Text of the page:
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Inquiry launched as Covid-19 stretches delays in justice

30 July 2020

The Committee has announced an inquiry today into how delays to court cases can be addressed.

The inquiry, Court Capacity, will review the practical experience of delays in the courts for lawyers, witnesses, victims and defendants. It will investigate whether the increase of 4,500 court sitting days will be sufficient to clear the backlog of cases and what long-term solutions, including digital hearings, may be possible.

Submission of written evidence

The full terms of reference for the inquiry can be found on the Committee website. Individuals and organisations wanting to contribute written evidence based on the terms of reference are invited to send submissions to this address. The deadline for written submissions is end of business day on 7 September 2020. Oral evidence will follow later in the autumn.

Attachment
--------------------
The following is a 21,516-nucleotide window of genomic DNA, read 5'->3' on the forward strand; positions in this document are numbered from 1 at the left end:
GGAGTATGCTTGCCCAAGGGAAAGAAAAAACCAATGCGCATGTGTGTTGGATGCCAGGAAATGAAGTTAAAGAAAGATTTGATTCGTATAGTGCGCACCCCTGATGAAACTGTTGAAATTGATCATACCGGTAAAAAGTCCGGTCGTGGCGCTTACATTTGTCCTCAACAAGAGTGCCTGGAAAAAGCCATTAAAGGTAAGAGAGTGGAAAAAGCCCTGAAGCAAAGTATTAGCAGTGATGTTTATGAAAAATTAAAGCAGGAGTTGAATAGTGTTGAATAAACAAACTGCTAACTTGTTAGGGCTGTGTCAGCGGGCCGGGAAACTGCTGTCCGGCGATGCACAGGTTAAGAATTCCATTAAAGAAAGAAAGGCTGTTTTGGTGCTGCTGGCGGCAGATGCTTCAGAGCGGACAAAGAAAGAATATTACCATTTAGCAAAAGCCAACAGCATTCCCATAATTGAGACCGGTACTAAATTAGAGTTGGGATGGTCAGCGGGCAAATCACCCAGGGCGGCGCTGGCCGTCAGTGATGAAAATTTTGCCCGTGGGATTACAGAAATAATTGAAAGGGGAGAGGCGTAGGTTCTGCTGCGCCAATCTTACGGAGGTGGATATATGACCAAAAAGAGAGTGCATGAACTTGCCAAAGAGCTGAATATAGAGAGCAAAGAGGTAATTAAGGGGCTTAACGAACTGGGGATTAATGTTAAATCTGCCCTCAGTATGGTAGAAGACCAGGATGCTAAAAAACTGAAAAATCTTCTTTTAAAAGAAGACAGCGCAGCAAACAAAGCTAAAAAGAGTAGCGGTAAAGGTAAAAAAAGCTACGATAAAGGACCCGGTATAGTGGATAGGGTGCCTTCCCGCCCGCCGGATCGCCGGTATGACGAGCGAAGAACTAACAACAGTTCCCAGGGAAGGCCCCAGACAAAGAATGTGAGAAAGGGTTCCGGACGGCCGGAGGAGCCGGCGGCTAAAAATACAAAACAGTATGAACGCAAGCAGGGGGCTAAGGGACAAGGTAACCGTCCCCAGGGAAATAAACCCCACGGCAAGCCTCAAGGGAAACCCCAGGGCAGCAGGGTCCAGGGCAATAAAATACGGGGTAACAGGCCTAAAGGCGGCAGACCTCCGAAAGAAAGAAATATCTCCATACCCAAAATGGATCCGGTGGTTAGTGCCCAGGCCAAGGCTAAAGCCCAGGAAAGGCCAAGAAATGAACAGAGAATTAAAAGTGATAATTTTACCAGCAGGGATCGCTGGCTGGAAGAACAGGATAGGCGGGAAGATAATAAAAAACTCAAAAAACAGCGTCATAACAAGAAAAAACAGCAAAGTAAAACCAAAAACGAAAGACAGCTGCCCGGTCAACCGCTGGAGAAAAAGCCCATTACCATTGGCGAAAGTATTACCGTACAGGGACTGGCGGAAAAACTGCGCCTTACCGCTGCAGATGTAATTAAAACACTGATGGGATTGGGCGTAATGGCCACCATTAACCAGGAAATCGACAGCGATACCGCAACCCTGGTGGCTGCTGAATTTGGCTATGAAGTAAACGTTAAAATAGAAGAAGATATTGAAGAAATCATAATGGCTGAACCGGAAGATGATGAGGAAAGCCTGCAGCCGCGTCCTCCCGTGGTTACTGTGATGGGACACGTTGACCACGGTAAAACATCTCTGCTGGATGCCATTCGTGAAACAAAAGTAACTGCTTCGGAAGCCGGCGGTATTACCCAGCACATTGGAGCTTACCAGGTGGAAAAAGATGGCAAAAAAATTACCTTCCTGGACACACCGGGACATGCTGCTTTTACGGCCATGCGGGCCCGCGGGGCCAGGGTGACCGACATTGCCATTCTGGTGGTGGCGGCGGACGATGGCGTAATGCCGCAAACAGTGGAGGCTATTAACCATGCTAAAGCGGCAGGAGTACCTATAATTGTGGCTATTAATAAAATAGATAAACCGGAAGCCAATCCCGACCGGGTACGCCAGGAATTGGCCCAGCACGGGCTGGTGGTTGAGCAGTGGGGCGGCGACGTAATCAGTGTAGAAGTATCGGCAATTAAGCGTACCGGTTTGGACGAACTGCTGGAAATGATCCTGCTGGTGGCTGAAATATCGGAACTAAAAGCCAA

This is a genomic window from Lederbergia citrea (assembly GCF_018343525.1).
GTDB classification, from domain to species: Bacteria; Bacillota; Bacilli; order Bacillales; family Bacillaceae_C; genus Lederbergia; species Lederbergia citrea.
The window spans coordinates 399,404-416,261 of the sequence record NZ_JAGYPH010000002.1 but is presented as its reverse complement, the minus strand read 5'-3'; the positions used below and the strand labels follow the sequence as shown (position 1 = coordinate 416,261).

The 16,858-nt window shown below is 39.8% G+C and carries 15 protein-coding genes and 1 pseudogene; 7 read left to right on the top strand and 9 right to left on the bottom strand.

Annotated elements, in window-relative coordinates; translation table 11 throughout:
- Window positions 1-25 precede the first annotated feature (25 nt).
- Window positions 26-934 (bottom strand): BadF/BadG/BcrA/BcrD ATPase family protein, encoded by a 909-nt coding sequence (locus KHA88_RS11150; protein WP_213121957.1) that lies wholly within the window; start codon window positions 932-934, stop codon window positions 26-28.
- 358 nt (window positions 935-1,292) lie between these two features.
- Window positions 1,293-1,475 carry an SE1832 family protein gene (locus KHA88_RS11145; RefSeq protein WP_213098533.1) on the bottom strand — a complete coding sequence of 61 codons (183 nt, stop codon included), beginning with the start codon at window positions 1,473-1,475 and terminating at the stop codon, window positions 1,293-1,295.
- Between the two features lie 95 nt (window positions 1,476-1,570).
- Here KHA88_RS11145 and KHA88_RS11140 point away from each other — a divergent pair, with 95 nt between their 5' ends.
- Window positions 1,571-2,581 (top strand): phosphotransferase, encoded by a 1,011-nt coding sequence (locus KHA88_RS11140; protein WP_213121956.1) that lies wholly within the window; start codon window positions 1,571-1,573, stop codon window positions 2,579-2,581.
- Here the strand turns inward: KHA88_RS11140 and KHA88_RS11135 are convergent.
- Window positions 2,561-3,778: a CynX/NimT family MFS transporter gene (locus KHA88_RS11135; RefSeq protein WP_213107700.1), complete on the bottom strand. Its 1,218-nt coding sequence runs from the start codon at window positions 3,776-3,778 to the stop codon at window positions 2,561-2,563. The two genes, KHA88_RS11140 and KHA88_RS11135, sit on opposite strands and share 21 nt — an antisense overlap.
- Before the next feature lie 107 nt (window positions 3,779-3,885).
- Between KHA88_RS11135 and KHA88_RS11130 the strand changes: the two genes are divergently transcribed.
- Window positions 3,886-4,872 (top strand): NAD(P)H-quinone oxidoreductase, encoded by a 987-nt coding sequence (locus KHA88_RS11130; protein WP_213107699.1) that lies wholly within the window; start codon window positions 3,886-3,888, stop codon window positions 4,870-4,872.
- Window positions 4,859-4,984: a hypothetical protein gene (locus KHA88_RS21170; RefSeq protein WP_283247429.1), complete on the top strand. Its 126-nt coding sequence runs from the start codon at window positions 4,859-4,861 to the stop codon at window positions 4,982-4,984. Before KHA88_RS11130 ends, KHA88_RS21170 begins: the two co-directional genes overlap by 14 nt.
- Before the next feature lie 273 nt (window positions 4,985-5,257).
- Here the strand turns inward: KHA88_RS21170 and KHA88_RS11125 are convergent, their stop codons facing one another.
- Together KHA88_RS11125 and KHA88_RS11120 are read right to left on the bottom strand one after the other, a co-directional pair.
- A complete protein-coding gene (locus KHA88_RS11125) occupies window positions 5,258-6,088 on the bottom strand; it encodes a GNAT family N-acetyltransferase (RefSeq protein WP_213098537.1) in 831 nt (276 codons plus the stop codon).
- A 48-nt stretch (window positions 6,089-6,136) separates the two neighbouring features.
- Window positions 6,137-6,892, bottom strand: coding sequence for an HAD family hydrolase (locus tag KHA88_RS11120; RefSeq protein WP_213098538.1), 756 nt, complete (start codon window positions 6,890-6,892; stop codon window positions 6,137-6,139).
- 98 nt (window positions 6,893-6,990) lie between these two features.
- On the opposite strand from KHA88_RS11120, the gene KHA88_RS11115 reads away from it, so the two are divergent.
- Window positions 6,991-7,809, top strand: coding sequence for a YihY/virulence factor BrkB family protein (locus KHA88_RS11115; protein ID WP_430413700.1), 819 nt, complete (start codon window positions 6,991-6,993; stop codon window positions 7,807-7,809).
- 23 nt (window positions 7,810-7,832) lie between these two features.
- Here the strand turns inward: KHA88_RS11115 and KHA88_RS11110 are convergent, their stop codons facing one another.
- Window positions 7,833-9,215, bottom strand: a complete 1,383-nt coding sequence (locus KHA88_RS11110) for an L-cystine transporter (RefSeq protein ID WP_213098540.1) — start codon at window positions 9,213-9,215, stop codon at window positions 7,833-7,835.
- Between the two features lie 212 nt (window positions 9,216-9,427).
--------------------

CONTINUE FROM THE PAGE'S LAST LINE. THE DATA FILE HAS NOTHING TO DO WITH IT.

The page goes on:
The Committee invites written evidence submissions on some or all of the following points via the Committee's website by Monday 7 September, 2020:

  • The impact of Covid-19 on court sitting days and the backlog of cases, including whether the one-off additional funding and 4,500 additional days provided for 2020/21 is sufficient and staffing and recruitment issues;

  • Practical experience of delay in Crown and other courts among lawyers, witnesses, victims and defendants and whether there is appropriate access to justice;

  • The extent to which courts have appropriate capacity post-Covid-19, including the extent to which courtrooms are idle across England and Wales; and

  • Long-term solutions to reduce delay in cases coming to trial, including the move to the digital transformation of the court estate.

Chair's comments

The Chair of the Justice Committee, Sir Robert Neill, said: 

“Justice delayed can be justice denied. More and more people are waiting for their day in court. We welcome the Government's attempts to reduce the backlog by thinking beyond simply increasing sitting days. We also urge it to ensure that access to justice remains at the heart of its proposals. We are impressed by the way new technology has been used by courts to speed things along in some cases, but more research is needed on how ordinary people – defendants and witnesses – experience this technology. Fair hearings require the engagement, comprehension and comfort of all those involved.”

Further information

Image: cc-by-sa/2.0 - © Robert Lamb -